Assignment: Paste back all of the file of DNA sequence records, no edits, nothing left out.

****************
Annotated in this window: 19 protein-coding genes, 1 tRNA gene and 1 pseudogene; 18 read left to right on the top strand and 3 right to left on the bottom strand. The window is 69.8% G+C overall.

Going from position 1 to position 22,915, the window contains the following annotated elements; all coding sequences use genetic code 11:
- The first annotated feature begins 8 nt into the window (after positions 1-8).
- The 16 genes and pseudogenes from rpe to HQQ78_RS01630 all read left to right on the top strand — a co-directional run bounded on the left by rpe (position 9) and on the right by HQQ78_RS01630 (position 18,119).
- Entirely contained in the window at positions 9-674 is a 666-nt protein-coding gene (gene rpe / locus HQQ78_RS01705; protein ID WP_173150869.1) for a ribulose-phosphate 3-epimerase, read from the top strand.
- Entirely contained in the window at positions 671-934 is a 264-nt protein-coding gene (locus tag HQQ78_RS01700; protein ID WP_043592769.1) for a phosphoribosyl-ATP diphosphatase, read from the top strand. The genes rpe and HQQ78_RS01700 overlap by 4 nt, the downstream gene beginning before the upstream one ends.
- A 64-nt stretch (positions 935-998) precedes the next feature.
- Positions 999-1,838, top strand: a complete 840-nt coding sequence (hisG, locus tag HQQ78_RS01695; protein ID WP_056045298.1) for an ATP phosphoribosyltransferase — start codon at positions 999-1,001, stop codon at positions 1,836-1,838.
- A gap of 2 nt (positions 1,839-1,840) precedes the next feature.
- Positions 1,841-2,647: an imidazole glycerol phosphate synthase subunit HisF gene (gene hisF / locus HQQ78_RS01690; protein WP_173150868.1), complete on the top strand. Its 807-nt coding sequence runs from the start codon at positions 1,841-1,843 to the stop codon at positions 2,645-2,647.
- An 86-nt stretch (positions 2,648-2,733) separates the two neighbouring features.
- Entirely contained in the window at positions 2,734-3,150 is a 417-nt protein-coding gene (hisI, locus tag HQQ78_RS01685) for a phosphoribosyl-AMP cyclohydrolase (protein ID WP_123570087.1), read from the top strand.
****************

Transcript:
Annotated in this window: 19 protein-coding genes, 1 tRNA gene and 1 pseudogene; 18 read left to right on the top strand and 3 right to left on the bottom strand. The window is 69.8% G+C overall.

Going from position 1 to position 22,915, the window contains the following annotated elements; all coding sequences use genetic code 11:
- The first annotated feature begins 8 nt into the window (after positions 1-8).
- The 16 genes and pseudogenes from rpe to HQQ78_RS01630 all read left to right on the top strand — a co-directional run bounded on the left by rpe (position 9) and on the right by HQQ78_RS01630 (position 18,119).
- Entirely contained in the window at positions 9-674 is a 666-nt protein-coding gene (gene rpe / locus HQQ78_RS01705; protein ID WP_173150869.1) for a ribulose-phosphate 3-epimerase, read from the top strand.
- Entirely contained in the window at positions 671-934 is a 264-nt protein-coding gene (locus tag HQQ78_RS01700; protein ID WP_043592769.1) for a phosphoribosyl-ATP diphosphatase, read from the top strand. The genes rpe and HQQ78_RS01700 overlap by 4 nt, the downstream gene beginning before the upstream one ends.
- A 64-nt stretch (positions 935-998) precedes the next feature.
- Positions 999-1,838, top strand: a complete 840-nt coding sequence (hisG, locus tag HQQ78_RS01695; protein ID WP_056045298.1) for an ATP phosphoribosyltransferase — start codon at positions 999-1,001, stop codon at positions 1,836-1,838.
- A gap of 2 nt (positions 1,839-1,840) precedes the next feature.
- Positions 1,841-2,647: an imidazole glycerol phosphate synthase subunit HisF gene (gene hisF / locus HQQ78_RS01690; protein WP_173150868.1), complete on the top strand. Its 807-nt coding sequence runs from the start codon at positions 1,841-1,843 to the stop codon at positions 2,645-2,647.
- An 86-nt stretch (positions 2,648-2,733) separates the two neighbouring features.
- Entirely contained in the window at positions 2,734-3,150 is a 417-nt protein-coding gene (hisI, locus tag HQQ78_RS01685) for a phosphoribosyl-AMP cyclohydrolase (protein ID WP_123570087.1), read from the top strand.